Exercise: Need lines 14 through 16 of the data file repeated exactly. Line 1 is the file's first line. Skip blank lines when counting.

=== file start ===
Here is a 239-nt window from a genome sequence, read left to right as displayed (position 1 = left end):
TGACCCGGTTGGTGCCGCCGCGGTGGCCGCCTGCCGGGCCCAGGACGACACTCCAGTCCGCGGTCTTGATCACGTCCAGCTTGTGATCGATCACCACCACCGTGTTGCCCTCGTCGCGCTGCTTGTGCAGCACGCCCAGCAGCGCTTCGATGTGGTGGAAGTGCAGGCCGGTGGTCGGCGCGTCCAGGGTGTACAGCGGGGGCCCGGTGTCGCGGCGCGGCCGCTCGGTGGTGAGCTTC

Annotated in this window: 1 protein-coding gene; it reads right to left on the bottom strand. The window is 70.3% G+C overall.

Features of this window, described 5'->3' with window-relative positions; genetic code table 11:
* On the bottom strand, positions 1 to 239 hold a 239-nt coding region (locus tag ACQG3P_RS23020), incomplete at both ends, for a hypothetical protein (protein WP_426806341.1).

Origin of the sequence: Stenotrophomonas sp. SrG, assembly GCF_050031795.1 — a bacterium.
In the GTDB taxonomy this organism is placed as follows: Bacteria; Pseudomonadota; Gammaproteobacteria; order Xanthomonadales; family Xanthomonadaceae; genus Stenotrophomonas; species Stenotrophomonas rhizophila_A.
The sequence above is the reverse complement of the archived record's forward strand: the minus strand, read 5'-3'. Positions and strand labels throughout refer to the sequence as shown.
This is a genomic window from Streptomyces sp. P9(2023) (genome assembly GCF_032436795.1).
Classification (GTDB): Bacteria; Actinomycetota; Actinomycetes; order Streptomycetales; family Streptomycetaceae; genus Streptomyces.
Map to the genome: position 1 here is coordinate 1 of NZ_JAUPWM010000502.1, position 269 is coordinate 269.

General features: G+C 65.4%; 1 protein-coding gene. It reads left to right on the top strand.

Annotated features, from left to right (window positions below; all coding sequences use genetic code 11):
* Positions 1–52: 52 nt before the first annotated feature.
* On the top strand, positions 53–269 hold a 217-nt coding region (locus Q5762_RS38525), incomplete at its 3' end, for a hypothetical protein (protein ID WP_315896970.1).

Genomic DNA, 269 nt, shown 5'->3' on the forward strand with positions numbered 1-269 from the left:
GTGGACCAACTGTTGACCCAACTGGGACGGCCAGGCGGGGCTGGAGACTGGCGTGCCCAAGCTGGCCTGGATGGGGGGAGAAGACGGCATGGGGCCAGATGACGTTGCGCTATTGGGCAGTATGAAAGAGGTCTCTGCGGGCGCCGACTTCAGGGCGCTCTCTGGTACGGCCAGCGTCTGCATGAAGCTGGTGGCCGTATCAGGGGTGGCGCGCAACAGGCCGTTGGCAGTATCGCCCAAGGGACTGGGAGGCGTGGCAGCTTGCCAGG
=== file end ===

* Positions 1–52: 52 nt before the first annotated feature.
* On the top strand, positions 53–269 hold a 217-nt coding region (locus Q5762_RS38525), incomplete at its 3' end, for a hypothetical protein (protein ID WP_315896970.1).

Genomic DNA, 269 nt, shown 5'->3' on the forward strand with positions numbered 1-269 from the left: